Anyone who knows England might be beginning to suspect that we took a rather odd route. It would have been more logical to start in Shrewsbury, or Sheffield, both being easy drives from Manchester. However my cousin in Sheffield was away in Portugal until the Thursday after we arrived. (All "cousins" mentioned in this account will be numbered cousins, i.e. third cousins, fourth cousins etc - contacts made through genealogy). And P wanted to visit the Shrewsbury archives, which were closed on Sundays and Mondays. So our route was adjusted to fit, crossing over itself.
As it turned out, the Shrewsbury archives were closed Thursday afternoon as well. And we arrived on Thursday afternoon. So we hadn't been to the archives on Day 6, although P had spotted a house where he thought one of his ancestors lived. It had a numbered plaque on it, so we had returned to the information centre where the very knowledgeable assistant had been able to give him quite a bit of information about it, confirming it was the house P was looking for.
The b&b we stayed at in Shrewsbury was different from any we had stayed at so far. It was stamped with the personality of the landlady, with lots of collections of books and folk art around the place including these antique gollies - very non-PC no doubt.
I'd have to say that I see no harm in golliwogs. I didn't read Noddy books as a child, in which the gollies are the baddies. That's because our local library didn't stock them, and I didn't own many books. I did read Little Black Sambo, and that and golliwogs were the main indication to me that there were people of different skin colour in the world. (Oh, and National Geographic, and a series of books set in different countries called "The Twins of..."). I think they introduced me to the world's diversity. Shrewsbury was also the first place that we were offered options other than cooked breakfast or continental. We were able to have scrambled eggs and tomatoes, rather than the standard bacon, sausages, fried eggs, tomatoes and mushrooms, which in many establishments tended to come swimming in fat.
After breakfast and with the car packed, we headed to the main square as I had seen that there was a food fair. We sampled local produce - breads, honey, cheeses, specialty sausages etc.
We had to pass on purchasing honey as we would never have been able to bring it back into New Zealand. However we bought a very tasty "no added sugar" fruit cake, and two "no added sugar" fruit pies, as a week of self-catering was coming up.
We then went to visit a cousin of P's, an elderly lady who lives in a ground floor flat at a large, expensive looking apartment complex set in very attractive gardens just outside the city centre. J mentioned that one of their relatives was commemorated in a stained glass window in St Mary's church so, instead of heading to the archives as planned, that's where we went next. Then we returned to the car with a diversion to look at St Chad's church where many of P's relations had been baptised or married.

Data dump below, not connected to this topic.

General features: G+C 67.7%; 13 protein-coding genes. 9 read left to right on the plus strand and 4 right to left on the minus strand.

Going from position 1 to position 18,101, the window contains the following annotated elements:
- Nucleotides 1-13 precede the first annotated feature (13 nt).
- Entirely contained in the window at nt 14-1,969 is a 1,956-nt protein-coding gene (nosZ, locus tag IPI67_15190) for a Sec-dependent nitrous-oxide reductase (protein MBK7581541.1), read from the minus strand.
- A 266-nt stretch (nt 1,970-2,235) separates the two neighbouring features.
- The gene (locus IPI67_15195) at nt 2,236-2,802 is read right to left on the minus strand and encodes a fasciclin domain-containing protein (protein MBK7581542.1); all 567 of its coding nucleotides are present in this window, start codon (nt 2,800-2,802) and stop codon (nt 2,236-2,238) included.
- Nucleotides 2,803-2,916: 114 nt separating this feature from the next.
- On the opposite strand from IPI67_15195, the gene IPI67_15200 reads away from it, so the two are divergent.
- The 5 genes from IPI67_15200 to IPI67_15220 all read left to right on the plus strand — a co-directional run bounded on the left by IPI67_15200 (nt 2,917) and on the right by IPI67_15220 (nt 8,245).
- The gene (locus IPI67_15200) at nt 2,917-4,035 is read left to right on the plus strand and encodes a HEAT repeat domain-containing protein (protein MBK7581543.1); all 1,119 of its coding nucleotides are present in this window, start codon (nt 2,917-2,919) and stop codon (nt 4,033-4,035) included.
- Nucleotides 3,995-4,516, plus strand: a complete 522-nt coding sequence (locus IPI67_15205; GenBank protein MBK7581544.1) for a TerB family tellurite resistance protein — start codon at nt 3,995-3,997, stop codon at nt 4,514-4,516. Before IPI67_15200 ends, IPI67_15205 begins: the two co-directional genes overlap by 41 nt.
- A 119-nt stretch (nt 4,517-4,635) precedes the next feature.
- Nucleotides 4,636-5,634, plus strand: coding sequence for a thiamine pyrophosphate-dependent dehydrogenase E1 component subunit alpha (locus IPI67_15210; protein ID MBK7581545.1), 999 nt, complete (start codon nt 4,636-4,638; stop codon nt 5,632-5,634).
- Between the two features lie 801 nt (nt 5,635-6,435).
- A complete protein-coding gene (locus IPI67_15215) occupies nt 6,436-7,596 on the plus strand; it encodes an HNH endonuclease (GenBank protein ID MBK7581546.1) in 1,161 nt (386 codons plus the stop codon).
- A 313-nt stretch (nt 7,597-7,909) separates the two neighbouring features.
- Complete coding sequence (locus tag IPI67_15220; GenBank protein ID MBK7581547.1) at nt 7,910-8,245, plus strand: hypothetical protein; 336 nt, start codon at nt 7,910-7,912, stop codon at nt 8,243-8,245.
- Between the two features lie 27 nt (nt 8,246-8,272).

By then it was time to leave Shrewsbury, so we never did get to the archives. Maybe next trip (if we win the lottery!) Shrewsbury to Sheffield is across country, and there is no obvious logical route. After much discussion we picked a route travelling on motorways most of the way - not the most direct, but it seemed the fastest. We headed as far as Telford where we stopped in the services area to have some lunch.
The motorway services areas are not something we have in New Zealand, where motorways are mostly routes through cities. We have nothing like the M1 which stretches the whole length of the country - our State Highway 1 is a normal single or dual carriageway road when it is away from the main cities, and it is easy to stop at shops along its length, or in the country for a photo shoot.
In the UK it seems it is possible to travel long distances and never leave the motorway, because if you need to stop for the night, you could pull into a service area, fill up with petrol, find a meal (probably a Burger King or similar) and book into a hotel for the night - all without really seeing the country at all!
After "lunch" - which always seemed to come mid to late afternoon - we continued on various motorways, around Birmingham, and east to the M1, then north towards Sheffield. Being Friday afternoon, the going was somewhat slow:
At Chesterfield we left the M1 so that we could approach Sheffield from the south west as that's the part of the city that my cousin M and his wife P live in. There was much less congestion off the motorway, but of course the speed limit is lower too. Eventually we arrived in Sheffield and located their house, thanks to maps downloaded from the internet to P's laptop computer. We had a meal and a pleasant evening talking about our respective families.
Next day .... a lightning tour of Sheffield and the Peak District, then we head south to Rutland Water for a week's stay.